Mon | Feb 17, 2020

Orville Higgins | Senior cricketers absent too frequently for 'personal reasons'

Published:Friday | December 29, 2017 | 12:00 AM

It is happening with alarming frequency in recent times. A few years ago, cricketer Andre Russell opted out of a three-match 20-20 international series against Pakistan, citing "personal reasons." Darren Bravo had withdrawn from a tour of South Africa a few years ago and had also left a tour of New Zealand for "personal reasons." Sunil Narine and Kieron Pollard are not on the current tour of New Zealand because of "personal reasons." Others, like Chris Gayle, have also opted not to play at different times for "personal reasons." Am I the only person who is taking this "personal-reasons" issue personal?

I grew up at a time when every cricketer's dream was to play for the West Indies. Times are changing. We all have to accept that, but seeing more and more cricketers opting to miss a tour or a game because of these personal reasons is rubbing me the wrong way. It is never the young rookie who is asking for time off for these personal reasons; it is always the well-established senior 20-20 pros. Well, not quite. Some years ago Runako Morton, God bless his soul, wanted to leave a tour because of the death of his grandmother. It turned out that one was alive, and the other had died many years back. Morton didn't get the memo then. Rather than this elaborate excuse, he merely could have cited personal reasons and left it at that!




Isn't it clear what's happening? These 20-20 stalwarts really do not want to play, or, more accurately, they only want to play when it's convenient to them. Once or twice, we have seen players withdrawing from games or tours for personal reasons and then end up playing elsewhere. Their personal reasons were too strong for them to play for the West Indies, but not too strong for them to play elsewhere!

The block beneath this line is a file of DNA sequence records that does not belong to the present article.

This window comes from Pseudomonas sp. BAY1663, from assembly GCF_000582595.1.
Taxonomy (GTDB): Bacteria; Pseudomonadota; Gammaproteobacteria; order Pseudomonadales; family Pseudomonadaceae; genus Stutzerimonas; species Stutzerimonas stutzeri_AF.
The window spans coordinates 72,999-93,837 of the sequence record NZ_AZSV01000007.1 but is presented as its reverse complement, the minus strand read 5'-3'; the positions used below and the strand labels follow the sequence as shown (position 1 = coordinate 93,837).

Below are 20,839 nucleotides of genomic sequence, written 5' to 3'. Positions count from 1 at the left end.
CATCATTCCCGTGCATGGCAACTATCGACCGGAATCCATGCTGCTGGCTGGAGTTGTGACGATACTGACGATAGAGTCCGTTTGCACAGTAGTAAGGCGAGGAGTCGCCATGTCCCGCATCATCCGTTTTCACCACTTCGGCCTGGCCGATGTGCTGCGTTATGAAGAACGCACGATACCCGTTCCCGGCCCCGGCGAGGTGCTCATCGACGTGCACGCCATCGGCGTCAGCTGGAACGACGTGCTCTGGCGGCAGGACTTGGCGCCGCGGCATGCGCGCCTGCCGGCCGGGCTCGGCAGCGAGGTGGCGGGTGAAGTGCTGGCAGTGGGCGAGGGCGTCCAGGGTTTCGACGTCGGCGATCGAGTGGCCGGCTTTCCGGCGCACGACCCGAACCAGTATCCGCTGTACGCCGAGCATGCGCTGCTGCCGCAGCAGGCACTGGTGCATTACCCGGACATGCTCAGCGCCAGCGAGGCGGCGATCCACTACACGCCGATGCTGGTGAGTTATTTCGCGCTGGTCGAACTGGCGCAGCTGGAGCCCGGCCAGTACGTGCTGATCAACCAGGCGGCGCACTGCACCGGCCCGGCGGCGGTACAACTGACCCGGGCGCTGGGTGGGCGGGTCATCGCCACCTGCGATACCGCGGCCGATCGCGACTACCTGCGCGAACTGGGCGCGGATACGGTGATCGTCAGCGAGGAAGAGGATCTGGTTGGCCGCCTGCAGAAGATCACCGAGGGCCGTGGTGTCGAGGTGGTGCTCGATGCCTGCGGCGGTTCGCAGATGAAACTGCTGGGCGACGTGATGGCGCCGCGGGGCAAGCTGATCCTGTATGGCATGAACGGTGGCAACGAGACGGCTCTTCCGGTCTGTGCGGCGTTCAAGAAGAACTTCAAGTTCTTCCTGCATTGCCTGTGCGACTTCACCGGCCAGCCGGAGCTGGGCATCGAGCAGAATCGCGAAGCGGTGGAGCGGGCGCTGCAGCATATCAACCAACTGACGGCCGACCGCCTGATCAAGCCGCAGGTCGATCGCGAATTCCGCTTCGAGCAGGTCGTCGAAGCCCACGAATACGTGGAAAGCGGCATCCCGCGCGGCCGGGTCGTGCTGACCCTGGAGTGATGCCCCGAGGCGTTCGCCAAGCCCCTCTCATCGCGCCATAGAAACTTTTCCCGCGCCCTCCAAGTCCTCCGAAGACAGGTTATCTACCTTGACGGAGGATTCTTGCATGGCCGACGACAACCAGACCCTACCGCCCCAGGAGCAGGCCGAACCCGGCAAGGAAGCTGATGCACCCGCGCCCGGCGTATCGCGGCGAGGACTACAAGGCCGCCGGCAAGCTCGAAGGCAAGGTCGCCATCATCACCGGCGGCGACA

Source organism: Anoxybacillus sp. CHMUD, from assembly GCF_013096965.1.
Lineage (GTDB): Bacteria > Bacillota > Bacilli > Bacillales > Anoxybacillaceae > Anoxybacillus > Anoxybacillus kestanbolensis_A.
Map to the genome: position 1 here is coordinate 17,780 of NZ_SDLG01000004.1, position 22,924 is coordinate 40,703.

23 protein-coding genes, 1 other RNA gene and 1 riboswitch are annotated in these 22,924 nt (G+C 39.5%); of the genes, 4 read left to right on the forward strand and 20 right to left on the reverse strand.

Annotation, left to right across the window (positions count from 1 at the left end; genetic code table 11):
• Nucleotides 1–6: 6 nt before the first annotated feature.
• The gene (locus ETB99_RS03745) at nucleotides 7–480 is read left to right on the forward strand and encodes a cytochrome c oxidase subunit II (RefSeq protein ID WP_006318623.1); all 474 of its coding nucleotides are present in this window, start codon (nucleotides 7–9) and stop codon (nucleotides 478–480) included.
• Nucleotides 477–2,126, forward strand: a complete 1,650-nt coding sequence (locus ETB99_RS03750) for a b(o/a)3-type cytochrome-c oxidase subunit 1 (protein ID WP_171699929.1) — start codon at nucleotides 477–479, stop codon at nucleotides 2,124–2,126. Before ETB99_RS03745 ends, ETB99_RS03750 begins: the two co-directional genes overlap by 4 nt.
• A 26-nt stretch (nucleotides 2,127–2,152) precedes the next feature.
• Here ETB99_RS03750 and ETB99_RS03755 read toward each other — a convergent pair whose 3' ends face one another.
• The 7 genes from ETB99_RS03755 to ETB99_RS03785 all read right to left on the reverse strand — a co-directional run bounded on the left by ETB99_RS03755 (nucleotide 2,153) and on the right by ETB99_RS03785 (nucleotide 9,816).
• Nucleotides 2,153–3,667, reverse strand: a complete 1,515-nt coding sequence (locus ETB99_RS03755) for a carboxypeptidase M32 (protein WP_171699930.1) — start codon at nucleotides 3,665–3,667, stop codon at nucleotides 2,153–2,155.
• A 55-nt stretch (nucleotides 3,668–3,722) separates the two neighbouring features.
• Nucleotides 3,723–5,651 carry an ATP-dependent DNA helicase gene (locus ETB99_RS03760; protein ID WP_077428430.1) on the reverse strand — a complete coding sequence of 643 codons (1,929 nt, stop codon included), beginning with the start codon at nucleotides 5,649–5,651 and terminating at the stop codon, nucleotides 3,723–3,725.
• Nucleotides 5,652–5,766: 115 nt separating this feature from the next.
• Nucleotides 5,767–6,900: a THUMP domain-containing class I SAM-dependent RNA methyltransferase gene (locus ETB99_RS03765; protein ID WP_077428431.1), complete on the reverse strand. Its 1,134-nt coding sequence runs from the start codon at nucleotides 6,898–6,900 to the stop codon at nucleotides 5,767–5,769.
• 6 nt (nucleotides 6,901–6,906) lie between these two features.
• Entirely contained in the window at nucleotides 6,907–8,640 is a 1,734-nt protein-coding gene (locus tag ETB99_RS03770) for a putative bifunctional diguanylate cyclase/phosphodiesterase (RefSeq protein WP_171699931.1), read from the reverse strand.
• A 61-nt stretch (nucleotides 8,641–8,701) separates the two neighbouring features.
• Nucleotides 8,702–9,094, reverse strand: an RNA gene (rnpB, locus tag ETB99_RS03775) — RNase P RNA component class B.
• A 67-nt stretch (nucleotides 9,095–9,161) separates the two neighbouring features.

It is worrying that there seems to be precious little the West Indies board can do. The players who draw for the personal-reasons line are usually not on central retainer contracts. This means the board doesn't 'own' them and, therefore, there is nothing legally binding that can prevent them from choosing when they play and when they don't. Can the board take action against these players for pulling out because of the spate of personal reasons excuses? If so, what action can they take? The West Indies board may well have their hands tied. If you refuse to pick these players who opt out of tours whenever they feel like, the critics will come down hard on the selectors for not selecting their best team. But surely it must be a logistical issue, and not just cricket, to pick a player and then have to replace him because he announces at the ninth hour that he can't play for personal reasons.

Maybe the selectors should also run with this line. Maybe Courtney Browne and his team should simply leave out some of these players whenever they wish to be selected. When they ask the reason for their omission, Courtney Browne should come to a press conference and with a straight face just announce that he can't pick these players for personal reasons! Now that would be interesting. A few months ago, I was on radio telling anybody who would listen that the real reason why the players don't want to play for the West Indies was not because of the much maligned president, Dave Cameron. He simply has taken over at a time when 20-20 is at its peak and the players are so much in demand. The players don't want to resign because under International Cricket Council rules, they would have to sit out a two-year span. So they play when they want, stay relevant, and then drop the "personal reasons" line whenever it is convenient.

Is there an 'anything-goes' culture that has permeated the West Indies setup? Something has to give. Management needs to start getting "personal" with those who continue to abandon West Indies cricket for "personal reasons."

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